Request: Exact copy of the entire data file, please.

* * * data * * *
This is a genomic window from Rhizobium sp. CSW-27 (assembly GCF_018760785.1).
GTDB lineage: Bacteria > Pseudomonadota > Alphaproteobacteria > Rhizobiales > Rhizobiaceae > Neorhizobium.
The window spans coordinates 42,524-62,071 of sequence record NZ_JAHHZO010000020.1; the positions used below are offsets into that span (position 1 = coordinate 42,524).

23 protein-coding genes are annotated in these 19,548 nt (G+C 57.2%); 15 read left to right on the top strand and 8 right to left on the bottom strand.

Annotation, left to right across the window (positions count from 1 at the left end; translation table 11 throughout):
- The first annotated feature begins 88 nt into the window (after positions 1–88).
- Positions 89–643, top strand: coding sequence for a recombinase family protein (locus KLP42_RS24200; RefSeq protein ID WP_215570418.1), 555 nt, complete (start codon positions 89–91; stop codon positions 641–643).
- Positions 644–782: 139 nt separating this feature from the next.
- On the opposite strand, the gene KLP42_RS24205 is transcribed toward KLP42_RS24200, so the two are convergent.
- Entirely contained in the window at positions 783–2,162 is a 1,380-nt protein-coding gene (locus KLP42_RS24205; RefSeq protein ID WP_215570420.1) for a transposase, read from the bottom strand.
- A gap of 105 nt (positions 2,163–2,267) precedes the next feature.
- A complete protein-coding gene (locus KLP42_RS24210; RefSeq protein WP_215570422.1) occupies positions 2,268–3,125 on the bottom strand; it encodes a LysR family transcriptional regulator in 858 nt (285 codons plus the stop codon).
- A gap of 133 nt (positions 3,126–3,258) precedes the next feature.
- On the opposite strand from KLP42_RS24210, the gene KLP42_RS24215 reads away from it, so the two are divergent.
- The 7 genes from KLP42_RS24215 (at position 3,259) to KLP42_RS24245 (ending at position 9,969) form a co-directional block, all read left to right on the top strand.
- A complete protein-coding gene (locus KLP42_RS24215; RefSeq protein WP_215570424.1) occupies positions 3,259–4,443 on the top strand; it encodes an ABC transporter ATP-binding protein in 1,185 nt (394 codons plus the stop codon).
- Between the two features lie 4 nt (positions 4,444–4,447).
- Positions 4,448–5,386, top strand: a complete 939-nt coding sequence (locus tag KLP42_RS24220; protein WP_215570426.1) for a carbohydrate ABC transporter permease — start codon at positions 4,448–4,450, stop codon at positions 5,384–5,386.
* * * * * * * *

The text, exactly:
This is a genomic window from Rhizobium sp. CSW-27 (assembly GCF_018760785.1).
GTDB lineage: Bacteria > Pseudomonadota > Alphaproteobacteria > Rhizobiales > Rhizobiaceae > Neorhizobium.
The window spans coordinates 42,524-62,071 of sequence record NZ_JAHHZO010000020.1; the positions used below are offsets into that span (position 1 = coordinate 42,524).

23 protein-coding genes are annotated in these 19,548 nt (G+C 57.2%); 15 read left to right on the top strand and 8 right to left on the bottom strand.

Annotation, left to right across the window (positions count from 1 at the left end; translation table 11 throughout):
- The first annotated feature begins 88 nt into the window (after positions 1–88).
- Positions 89–643, top strand: coding sequence for a recombinase family protein (locus KLP42_RS24200; RefSeq protein ID WP_215570418.1), 555 nt, complete (start codon positions 89–91; stop codon positions 641–643).
- Positions 644–782: 139 nt separating this feature from the next.
- On the opposite strand, the gene KLP42_RS24205 is transcribed toward KLP42_RS24200, so the two are convergent.
- Entirely contained in the window at positions 783–2,162 is a 1,380-nt protein-coding gene (locus KLP42_RS24205; RefSeq protein ID WP_215570420.1) for a transposase, read from the bottom strand.
- A gap of 105 nt (positions 2,163–2,267) precedes the next feature.
- A complete protein-coding gene (locus KLP42_RS24210; RefSeq protein WP_215570422.1) occupies positions 2,268–3,125 on the bottom strand; it encodes a LysR family transcriptional regulator in 858 nt (285 codons plus the stop codon).
- A gap of 133 nt (positions 3,126–3,258) precedes the next feature.
- On the opposite strand from KLP42_RS24210, the gene KLP42_RS24215 reads away from it, so the two are divergent.
- The 7 genes from KLP42_RS24215 (at position 3,259) to KLP42_RS24245 (ending at position 9,969) form a co-directional block, all read left to right on the top strand.
- A complete protein-coding gene (locus KLP42_RS24215; RefSeq protein WP_215570424.1) occupies positions 3,259–4,443 on the top strand; it encodes an ABC transporter ATP-binding protein in 1,185 nt (394 codons plus the stop codon).
- Between the two features lie 4 nt (positions 4,444–4,447).
- Positions 4,448–5,386, top strand: a complete 939-nt coding sequence (locus tag KLP42_RS24220; protein WP_215570426.1) for a carbohydrate ABC transporter permease — start codon at positions 4,448–4,450, stop codon at positions 5,384–5,386.